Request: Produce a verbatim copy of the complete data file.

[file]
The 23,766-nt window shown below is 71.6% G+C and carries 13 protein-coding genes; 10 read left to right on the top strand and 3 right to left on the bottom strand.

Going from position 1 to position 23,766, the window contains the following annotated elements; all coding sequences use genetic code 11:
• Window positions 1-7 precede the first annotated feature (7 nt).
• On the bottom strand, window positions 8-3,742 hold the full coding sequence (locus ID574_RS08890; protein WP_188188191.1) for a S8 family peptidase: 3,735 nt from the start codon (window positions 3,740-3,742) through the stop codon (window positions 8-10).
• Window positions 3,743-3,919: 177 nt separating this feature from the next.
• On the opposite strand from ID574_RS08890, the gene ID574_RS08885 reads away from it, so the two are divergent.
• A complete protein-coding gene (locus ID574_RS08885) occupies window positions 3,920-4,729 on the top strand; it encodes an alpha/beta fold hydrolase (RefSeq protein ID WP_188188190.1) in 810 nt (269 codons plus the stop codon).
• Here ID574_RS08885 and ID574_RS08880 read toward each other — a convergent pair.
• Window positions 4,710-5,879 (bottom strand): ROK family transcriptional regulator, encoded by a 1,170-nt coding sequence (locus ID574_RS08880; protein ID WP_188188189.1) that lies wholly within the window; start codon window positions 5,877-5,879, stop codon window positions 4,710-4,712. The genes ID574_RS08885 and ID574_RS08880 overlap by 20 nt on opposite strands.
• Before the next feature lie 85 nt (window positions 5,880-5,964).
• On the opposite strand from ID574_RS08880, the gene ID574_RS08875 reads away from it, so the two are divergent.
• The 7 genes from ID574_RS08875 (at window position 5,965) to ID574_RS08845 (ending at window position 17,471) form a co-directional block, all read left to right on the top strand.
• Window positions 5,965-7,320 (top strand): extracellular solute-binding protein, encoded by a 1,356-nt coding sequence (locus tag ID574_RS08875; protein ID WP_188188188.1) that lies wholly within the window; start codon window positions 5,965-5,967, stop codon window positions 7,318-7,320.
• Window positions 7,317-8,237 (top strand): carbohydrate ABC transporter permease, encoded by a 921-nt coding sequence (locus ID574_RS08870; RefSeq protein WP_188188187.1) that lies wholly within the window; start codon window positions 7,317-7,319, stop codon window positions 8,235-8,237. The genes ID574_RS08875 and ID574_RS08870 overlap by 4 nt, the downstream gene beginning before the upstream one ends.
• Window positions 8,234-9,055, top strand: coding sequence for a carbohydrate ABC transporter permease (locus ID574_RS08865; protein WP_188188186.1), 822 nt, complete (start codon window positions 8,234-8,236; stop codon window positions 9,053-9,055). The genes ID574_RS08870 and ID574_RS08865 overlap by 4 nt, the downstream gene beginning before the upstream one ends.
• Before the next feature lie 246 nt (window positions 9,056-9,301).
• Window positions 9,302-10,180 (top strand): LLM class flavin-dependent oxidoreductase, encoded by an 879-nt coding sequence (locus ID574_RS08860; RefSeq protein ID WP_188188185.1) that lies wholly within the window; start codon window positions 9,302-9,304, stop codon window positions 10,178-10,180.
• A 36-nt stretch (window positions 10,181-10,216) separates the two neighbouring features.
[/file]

The 23,766-nt window shown below is 71.6% G+C and carries 13 protein-coding genes; 10 read left to right on the top strand and 3 right to left on the bottom strand.

Going from position 1 to position 23,766, the window contains the following annotated elements; all coding sequences use genetic code 11:
• Window positions 1-7 precede the first annotated feature (7 nt).
• On the bottom strand, window positions 8-3,742 hold the full coding sequence (locus ID574_RS08890; protein WP_188188191.1) for a S8 family peptidase: 3,735 nt from the start codon (window positions 3,740-3,742) through the stop codon (window positions 8-10).
• Window positions 3,743-3,919: 177 nt separating this feature from the next.
• On the opposite strand from ID574_RS08890, the gene ID574_RS08885 reads away from it, so the two are divergent.
• A complete protein-coding gene (locus ID574_RS08885) occupies window positions 3,920-4,729 on the top strand; it encodes an alpha/beta fold hydrolase (RefSeq protein ID WP_188188190.1) in 810 nt (269 codons plus the stop codon).
• Here ID574_RS08885 and ID574_RS08880 read toward each other — a convergent pair.
• Window positions 4,710-5,879 (bottom strand): ROK family transcriptional regulator, encoded by a 1,170-nt coding sequence (locus ID574_RS08880; protein ID WP_188188189.1) that lies wholly within the window; start codon window positions 5,877-5,879, stop codon window positions 4,710-4,712. The genes ID574_RS08885 and ID574_RS08880 overlap by 20 nt on opposite strands.
• Before the next feature lie 85 nt (window positions 5,880-5,964).
• On the opposite strand from ID574_RS08880, the gene ID574_RS08875 reads away from it, so the two are divergent.
• The 7 genes from ID574_RS08875 (at window position 5,965) to ID574_RS08845 (ending at window position 17,471) form a co-directional block, all read left to right on the top strand.
• Window positions 5,965-7,320 (top strand): extracellular solute-binding protein, encoded by a 1,356-nt coding sequence (locus tag ID574_RS08875; protein ID WP_188188188.1) that lies wholly within the window; start codon window positions 5,965-5,967, stop codon window positions 7,318-7,320.
• Window positions 7,317-8,237 (top strand): carbohydrate ABC transporter permease, encoded by a 921-nt coding sequence (locus ID574_RS08870; RefSeq protein WP_188188187.1) that lies wholly within the window; start codon window positions 7,317-7,319, stop codon window positions 8,235-8,237. The genes ID574_RS08875 and ID574_RS08870 overlap by 4 nt, the downstream gene beginning before the upstream one ends.
• Window positions 8,234-9,055, top strand: coding sequence for a carbohydrate ABC transporter permease (locus ID574_RS08865; protein WP_188188186.1), 822 nt, complete (start codon window positions 8,234-8,236; stop codon window positions 9,053-9,055). The genes ID574_RS08870 and ID574_RS08865 overlap by 4 nt, the downstream gene beginning before the upstream one ends.
• Before the next feature lie 246 nt (window positions 9,056-9,301).
• Window positions 9,302-10,180 (top strand): LLM class flavin-dependent oxidoreductase, encoded by an 879-nt coding sequence (locus ID574_RS08860; RefSeq protein ID WP_188188185.1) that lies wholly within the window; start codon window positions 9,302-9,304, stop codon window positions 10,178-10,180.
• A 36-nt stretch (window positions 10,181-10,216) separates the two neighbouring features.